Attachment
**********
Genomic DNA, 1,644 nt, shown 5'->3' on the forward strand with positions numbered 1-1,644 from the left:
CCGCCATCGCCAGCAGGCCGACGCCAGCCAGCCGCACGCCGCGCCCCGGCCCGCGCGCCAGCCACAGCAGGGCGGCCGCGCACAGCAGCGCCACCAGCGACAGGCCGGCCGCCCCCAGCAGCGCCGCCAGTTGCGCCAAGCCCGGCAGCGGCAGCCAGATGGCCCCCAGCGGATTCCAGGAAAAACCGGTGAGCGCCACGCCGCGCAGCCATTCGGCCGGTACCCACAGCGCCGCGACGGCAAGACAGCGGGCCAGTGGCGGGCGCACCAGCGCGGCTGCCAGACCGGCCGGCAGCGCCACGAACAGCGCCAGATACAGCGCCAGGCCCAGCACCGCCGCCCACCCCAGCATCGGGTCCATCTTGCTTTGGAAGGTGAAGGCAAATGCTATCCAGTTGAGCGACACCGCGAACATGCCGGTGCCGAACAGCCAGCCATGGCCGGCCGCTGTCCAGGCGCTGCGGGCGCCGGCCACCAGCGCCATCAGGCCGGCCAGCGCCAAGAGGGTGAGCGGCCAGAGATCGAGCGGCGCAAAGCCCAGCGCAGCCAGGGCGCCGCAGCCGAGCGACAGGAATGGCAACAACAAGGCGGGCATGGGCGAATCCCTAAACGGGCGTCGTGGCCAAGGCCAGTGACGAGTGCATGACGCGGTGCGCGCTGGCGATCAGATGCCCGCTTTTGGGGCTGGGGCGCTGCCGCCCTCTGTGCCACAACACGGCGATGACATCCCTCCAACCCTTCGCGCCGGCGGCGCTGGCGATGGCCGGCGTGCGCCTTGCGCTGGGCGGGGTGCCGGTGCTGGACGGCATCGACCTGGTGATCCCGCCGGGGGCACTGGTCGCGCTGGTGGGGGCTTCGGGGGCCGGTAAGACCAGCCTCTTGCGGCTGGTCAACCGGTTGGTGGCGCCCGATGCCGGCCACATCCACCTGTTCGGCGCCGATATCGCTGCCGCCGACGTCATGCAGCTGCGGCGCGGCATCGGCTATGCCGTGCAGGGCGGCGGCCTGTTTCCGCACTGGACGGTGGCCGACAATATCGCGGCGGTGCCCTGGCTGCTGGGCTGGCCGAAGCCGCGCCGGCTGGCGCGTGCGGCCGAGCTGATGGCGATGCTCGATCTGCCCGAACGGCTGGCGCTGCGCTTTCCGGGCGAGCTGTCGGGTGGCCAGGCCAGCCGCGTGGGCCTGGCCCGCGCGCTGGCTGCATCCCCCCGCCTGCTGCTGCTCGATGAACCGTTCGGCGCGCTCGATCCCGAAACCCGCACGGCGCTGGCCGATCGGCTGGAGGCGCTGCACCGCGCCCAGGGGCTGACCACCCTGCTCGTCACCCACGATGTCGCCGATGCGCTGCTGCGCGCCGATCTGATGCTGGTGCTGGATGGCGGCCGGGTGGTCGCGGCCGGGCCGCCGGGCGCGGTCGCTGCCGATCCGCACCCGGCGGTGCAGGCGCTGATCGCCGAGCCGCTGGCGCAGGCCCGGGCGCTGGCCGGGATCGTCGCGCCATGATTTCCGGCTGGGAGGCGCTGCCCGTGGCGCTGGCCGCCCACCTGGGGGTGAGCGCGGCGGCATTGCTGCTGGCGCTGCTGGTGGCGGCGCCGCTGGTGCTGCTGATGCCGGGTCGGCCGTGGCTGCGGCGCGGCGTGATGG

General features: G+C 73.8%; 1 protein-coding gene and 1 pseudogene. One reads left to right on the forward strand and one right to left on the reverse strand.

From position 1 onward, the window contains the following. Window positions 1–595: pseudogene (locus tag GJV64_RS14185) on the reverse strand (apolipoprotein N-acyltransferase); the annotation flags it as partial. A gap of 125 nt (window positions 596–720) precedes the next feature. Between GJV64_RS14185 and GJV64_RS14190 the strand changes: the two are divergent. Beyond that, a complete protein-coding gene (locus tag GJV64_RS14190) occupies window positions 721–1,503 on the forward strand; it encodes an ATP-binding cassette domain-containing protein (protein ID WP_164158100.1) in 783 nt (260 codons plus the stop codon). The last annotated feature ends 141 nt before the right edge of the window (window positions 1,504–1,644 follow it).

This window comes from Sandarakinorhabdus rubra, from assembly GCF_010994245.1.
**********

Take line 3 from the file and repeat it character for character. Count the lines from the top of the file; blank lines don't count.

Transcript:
General features: G+C 73.8%; 1 protein-coding gene and 1 pseudogene. One reads left to right on the forward strand and one right to left on the reverse strand.